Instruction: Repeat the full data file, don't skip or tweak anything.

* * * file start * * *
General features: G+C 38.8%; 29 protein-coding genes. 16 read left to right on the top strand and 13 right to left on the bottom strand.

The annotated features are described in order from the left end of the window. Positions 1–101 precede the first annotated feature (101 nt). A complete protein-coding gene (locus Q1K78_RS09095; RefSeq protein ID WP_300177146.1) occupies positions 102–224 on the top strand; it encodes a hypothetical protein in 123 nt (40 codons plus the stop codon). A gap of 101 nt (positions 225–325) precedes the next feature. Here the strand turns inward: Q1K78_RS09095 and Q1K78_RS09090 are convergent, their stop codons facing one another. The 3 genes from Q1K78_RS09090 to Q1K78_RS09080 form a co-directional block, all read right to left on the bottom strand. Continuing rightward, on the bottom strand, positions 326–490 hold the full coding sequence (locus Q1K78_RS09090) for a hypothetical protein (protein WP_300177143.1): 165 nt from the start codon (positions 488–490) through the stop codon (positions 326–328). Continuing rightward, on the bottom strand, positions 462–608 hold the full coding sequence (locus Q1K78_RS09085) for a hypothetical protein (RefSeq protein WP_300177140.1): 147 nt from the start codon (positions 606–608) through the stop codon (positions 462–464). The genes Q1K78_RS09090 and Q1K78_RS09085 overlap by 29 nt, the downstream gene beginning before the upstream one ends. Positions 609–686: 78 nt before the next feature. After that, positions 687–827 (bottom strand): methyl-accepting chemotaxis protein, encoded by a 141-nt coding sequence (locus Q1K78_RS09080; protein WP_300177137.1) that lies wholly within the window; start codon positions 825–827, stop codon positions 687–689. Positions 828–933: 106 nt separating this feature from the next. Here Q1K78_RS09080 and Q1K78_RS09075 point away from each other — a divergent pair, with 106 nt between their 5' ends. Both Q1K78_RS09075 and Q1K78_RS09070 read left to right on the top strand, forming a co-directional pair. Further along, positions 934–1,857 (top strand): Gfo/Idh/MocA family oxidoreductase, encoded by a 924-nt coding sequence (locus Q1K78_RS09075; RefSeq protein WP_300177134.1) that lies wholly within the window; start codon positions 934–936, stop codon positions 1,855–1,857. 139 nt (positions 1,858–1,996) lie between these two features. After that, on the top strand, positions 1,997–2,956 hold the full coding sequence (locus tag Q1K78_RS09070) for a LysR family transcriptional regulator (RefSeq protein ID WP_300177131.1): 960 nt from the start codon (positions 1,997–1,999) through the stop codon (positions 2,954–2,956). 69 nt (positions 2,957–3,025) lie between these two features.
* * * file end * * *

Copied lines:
General features: G+C 38.8%; 29 protein-coding genes. 16 read left to right on the top strand and 13 right to left on the bottom strand.

The annotated features are described in order from the left end of the window. Positions 1–101 precede the first annotated feature (101 nt). A complete protein-coding gene (locus Q1K78_RS09095; RefSeq protein ID WP_300177146.1) occupies positions 102–224 on the top strand; it encodes a hypothetical protein in 123 nt (40 codons plus the stop codon). A gap of 101 nt (positions 225–325) precedes the next feature. Here the strand turns inward: Q1K78_RS09095 and Q1K78_RS09090 are convergent, their stop codons facing one another. The 3 genes from Q1K78_RS09090 to Q1K78_RS09080 form a co-directional block, all read right to left on the bottom strand. Continuing rightward, on the bottom strand, positions 326–490 hold the full coding sequence (locus Q1K78_RS09090) for a hypothetical protein (protein WP_300177143.1): 165 nt from the start codon (positions 488–490) through the stop codon (positions 326–328). Continuing rightward, on the bottom strand, positions 462–608 hold the full coding sequence (locus Q1K78_RS09085) for a hypothetical protein (RefSeq protein WP_300177140.1): 147 nt from the start codon (positions 606–608) through the stop codon (positions 462–464). The genes Q1K78_RS09090 and Q1K78_RS09085 overlap by 29 nt, the downstream gene beginning before the upstream one ends. Positions 609–686: 78 nt before the next feature. After that, positions 687–827 (bottom strand): methyl-accepting chemotaxis protein, encoded by a 141-nt coding sequence (locus Q1K78_RS09080; protein WP_300177137.1) that lies wholly within the window; start codon positions 825–827, stop codon positions 687–689. Positions 828–933: 106 nt separating this feature from the next. Here Q1K78_RS09080 and Q1K78_RS09075 point away from each other — a divergent pair, with 106 nt between their 5' ends. Both Q1K78_RS09075 and Q1K78_RS09070 read left to right on the top strand, forming a co-directional pair. Further along, positions 934–1,857 (top strand): Gfo/Idh/MocA family oxidoreductase, encoded by a 924-nt coding sequence (locus Q1K78_RS09075; RefSeq protein WP_300177134.1) that lies wholly within the window; start codon positions 934–936, stop codon positions 1,855–1,857. 139 nt (positions 1,858–1,996) lie between these two features. After that, on the top strand, positions 1,997–2,956 hold the full coding sequence (locus tag Q1K78_RS09070) for a LysR family transcriptional regulator (RefSeq protein ID WP_300177131.1): 960 nt from the start codon (positions 1,997–1,999) through the stop codon (positions 2,954–2,956). 69 nt (positions 2,957–3,025) lie between these two features.